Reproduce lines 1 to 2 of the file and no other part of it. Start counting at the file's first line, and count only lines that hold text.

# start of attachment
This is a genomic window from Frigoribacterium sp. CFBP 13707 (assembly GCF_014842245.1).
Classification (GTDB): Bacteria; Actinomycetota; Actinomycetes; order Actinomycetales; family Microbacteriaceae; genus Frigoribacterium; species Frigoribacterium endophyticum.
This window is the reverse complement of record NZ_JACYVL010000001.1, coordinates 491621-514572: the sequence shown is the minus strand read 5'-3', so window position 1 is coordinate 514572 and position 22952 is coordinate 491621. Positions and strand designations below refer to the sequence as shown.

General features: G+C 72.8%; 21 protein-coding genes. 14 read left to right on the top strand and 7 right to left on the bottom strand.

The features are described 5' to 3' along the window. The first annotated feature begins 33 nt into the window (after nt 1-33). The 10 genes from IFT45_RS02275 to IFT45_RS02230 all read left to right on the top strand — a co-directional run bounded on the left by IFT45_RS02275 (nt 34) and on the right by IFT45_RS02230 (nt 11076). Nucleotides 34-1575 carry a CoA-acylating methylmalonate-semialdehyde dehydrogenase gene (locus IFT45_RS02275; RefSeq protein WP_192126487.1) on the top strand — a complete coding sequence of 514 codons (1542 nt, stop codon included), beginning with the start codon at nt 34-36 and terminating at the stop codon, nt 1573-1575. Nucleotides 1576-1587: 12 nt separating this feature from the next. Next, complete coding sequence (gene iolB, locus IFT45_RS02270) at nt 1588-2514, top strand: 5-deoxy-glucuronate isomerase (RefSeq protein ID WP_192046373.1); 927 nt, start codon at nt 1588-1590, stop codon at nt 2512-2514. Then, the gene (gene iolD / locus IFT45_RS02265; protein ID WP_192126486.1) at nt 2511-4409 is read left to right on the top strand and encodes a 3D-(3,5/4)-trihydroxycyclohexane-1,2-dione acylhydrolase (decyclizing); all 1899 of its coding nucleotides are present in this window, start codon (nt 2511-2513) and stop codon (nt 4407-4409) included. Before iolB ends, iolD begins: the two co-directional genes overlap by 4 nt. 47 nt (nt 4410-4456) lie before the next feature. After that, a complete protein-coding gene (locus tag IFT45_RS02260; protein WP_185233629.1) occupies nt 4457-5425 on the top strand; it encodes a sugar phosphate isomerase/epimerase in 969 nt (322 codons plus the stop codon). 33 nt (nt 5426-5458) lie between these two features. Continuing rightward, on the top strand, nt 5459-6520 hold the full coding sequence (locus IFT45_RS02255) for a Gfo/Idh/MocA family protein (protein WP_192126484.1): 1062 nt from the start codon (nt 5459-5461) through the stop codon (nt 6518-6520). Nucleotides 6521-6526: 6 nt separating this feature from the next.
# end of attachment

This is a genomic window from Frigoribacterium sp. CFBP 13707 (assembly GCF_014842245.1).
Classification (GTDB): Bacteria; Actinomycetota; Actinomycetes; order Actinomycetales; family Microbacteriaceae; genus Frigoribacterium; species Frigoribacterium endophyticum.